Saturday, March 18, 2017

Important distinctions in the debate about journals

My post, "Do we need more journals?" generated a lot of comments, showing that the associated issues are something people have strong opinions about.

I think it important to consider some distinct questions that the community needs to debate.

What research fields, topics, and projects should we work on?

When is a specific research result worth communicating to the relevant research community?

Who should be co-authors of that communication?

What is the best method of communicating that result to the community?

How should the "performance" and "potential" of individuals, departments, and institutions be evaluated?

A major problem for science is that over the past two decades the dominant answer to the last question (metrics such as Journal "Impact" Factors and citations) is determining the answer to the other questions. This issue has been nicely discussed by Carl Caves.
The tail is wagging the dog.

People flock to "hot" topics that can produce quick papers, may attract a lot of citations, and are beloved by the editors of luxury journals. Results are often obtained and analysed in a rush, not checked adequately, and presented in the "best" possible light with a bias towards exotic explanations. Co-authors are sometimes determined by career issues and the prospect of increasing the probability of publication in a luxury journal, rather than by scientific contribution.

Finally, there is a meta-question that is in the background. The question is actually more important but harder to answer.
How are the answers to the last question being driven by broader moral and political issues?
Examples include the rise of the neoliberal management class, treatment of employees, democracy in the workplace, inequality, post-truth, the value of status and "success", economic instrumentalism, ...


  1. Nice post.

    Referring to the last paragraph, I often feel sad as to how indifferent nowadays scholars appear as to the tragedy of their follow workers, especially when it comes to political/administrative stuff. I have in mind the suicide turmoil of a professor from the medical school of Imperial College London a few years back. Very strangely, his death led to no big event at any level. I was wondering, where had gone the voice of those who seem generally (according to a recent poll, 80% of lecturers in UK universities are) left-leaning in ideology? Most of my colleagues choose not to speak of it and consider it as an exception. Even at my best will, I could not help but thinking that the traditional scholarship has somehow been lost long ago, in the mist of neoliberalism ...

    1. I agree this is a concern. This lack of community and solidarity also reflects broader social trends: the decline of unions, the increased power of management, and an underlying social Darwinism.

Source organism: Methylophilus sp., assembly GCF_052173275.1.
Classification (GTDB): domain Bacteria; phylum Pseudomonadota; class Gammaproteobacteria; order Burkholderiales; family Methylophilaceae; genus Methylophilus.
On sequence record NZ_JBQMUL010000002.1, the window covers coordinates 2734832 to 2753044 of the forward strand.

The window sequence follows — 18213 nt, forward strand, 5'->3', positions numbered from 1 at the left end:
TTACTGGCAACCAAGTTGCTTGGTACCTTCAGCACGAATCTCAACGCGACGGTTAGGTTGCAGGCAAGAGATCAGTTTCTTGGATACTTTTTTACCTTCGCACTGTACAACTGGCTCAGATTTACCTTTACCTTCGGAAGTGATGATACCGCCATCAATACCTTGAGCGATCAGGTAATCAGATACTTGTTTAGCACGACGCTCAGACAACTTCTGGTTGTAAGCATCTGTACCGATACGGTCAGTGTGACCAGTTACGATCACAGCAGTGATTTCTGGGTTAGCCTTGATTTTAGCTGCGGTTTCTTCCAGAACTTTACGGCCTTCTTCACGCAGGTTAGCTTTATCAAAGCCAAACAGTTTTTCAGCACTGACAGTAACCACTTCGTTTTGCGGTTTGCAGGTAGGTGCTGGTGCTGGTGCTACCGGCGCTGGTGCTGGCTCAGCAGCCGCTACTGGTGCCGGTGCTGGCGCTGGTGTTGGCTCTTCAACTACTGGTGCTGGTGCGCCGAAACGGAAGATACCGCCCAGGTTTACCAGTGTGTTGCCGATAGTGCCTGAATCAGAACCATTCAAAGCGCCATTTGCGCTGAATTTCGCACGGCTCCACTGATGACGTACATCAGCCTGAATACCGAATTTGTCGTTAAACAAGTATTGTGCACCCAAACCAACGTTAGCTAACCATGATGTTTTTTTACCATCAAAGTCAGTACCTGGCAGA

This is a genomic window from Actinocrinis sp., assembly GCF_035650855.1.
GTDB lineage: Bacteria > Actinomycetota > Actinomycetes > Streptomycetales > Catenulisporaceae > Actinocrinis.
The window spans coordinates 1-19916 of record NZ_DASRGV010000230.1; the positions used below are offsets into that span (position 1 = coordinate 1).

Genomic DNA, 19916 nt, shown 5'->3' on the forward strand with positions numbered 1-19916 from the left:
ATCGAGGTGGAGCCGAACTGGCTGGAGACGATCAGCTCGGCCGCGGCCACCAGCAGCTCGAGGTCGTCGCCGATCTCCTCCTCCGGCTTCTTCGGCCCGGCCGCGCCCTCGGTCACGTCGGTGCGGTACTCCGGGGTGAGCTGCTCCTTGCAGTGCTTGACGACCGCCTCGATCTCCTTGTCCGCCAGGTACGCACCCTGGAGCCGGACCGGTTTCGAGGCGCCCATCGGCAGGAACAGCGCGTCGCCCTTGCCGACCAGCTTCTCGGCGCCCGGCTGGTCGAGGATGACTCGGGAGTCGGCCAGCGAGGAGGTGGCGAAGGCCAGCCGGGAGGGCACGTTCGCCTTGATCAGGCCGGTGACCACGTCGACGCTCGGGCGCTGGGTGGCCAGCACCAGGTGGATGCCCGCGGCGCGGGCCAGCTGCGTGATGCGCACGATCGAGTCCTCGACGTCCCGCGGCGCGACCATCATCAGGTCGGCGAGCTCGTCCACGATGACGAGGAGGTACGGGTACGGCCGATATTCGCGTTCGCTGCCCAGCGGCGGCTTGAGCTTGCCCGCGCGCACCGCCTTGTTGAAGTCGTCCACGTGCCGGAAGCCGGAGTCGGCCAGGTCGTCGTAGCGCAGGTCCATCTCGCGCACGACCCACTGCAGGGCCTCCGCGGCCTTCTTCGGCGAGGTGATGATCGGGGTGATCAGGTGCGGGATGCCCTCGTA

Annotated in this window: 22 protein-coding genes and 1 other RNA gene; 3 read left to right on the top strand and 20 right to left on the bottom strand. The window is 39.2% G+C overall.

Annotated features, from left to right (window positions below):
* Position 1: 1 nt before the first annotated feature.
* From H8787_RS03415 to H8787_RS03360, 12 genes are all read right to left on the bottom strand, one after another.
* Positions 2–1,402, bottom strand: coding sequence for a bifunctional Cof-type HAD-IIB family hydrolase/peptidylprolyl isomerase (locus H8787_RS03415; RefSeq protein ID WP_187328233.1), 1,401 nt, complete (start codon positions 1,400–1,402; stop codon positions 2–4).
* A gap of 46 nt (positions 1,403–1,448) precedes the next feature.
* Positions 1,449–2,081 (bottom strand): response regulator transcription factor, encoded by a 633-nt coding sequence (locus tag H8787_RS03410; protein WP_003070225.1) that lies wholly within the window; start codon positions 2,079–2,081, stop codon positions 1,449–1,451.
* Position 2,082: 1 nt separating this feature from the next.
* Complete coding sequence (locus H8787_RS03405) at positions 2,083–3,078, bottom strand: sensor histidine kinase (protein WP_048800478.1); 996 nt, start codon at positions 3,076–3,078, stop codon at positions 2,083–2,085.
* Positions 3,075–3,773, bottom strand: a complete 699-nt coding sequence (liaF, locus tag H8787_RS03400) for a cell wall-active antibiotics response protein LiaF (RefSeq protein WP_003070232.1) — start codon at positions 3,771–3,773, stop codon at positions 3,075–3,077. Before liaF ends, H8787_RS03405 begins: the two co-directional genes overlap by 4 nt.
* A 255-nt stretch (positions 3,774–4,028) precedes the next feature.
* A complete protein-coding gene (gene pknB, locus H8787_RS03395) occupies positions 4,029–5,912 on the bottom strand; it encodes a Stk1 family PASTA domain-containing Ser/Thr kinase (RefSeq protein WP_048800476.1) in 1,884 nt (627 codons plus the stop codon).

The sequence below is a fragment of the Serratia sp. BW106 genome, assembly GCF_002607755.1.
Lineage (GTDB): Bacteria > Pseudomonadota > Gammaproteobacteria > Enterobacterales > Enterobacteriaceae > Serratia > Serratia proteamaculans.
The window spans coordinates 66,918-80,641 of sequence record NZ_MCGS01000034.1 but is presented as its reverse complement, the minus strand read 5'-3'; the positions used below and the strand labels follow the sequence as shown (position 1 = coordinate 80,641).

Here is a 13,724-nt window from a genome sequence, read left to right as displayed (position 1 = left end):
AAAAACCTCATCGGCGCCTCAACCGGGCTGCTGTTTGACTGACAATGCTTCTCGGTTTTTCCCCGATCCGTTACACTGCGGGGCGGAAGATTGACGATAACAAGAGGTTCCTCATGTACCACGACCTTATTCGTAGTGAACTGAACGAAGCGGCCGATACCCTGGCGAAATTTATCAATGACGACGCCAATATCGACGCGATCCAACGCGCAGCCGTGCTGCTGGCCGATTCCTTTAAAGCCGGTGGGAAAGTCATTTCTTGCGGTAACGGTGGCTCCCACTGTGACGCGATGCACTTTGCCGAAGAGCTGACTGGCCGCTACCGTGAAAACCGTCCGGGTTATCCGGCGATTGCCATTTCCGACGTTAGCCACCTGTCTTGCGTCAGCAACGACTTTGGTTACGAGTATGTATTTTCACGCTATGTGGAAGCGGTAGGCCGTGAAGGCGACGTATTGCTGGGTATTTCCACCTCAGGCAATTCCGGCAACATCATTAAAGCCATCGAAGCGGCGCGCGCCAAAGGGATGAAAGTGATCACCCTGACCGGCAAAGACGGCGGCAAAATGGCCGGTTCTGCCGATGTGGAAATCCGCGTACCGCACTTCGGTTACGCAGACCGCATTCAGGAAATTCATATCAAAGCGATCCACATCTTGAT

2. The sad case at Imperial College is because , he did not chase " hot topics" as mentioned in the write up. The great modern paradox of science is mentioned in this paper, "the dynamics leading to the Prize in physiology and medicine seems more complex and less endogenous; citations and centrality measures are even less useful as predictive indices"

  3. Regarding your first question (what research fields should we work on) - I think I disagree that this is a good question to answer.
    I (arrogantly) think that each researcher knows best what subject would deliver most progress for him/her(regardless of whether that's short or long term).

    Would "we" have agreed that we needed to look into the theory of special relativity?

    I think knowledge improves best if the people generating it focus on what they do best.
    Obviously there are limitations (funding agencies, which may or may not be part of the "we" above), but overall I somewhat disagree that basic research needs directions to be set.

    It's fine to write review/progress/outlook papers with suggestions of where to go next, but setting directions for (limits to) what "we" should do may restrict things too much.

    1. Thanks for another stimulating comment. I agree up to a point. You may be even more idealistic than me!

      How about I separate my question into two.

      A. What research field should I personally decide to work on?

      B. What fields and topics should the "community" work on?

      Unfortunately, the answer to A. is not yours but too often "whatever will get me the most citations as quickly as possible."

      But B. is a question that is asked all the time by funding agencies, departments, grant reviewers, ... = "we".
      We can't avoid this question.

      Again, the answer is too often the wrong one.

      Your comment suggests another blog post: Should we fund people or projects?

    2. Well, one should have ideals, even if they are utopian within the existing boundary conditions :-)
      Ideals allow one to look farther ahead without being forced to plan a detailed road (that often gets changed after the first few steps anyway).

      Your last question is indeed interesting - and the answer will affect a lot the distribution of funds between established people and starting ones.

  4. Seasonal bias in editorial decisions for
    a physics journal:you should write when you like, but submit in July. by Michael SCHREIBER Chemnitz University of Technology, Germany.
    Open access.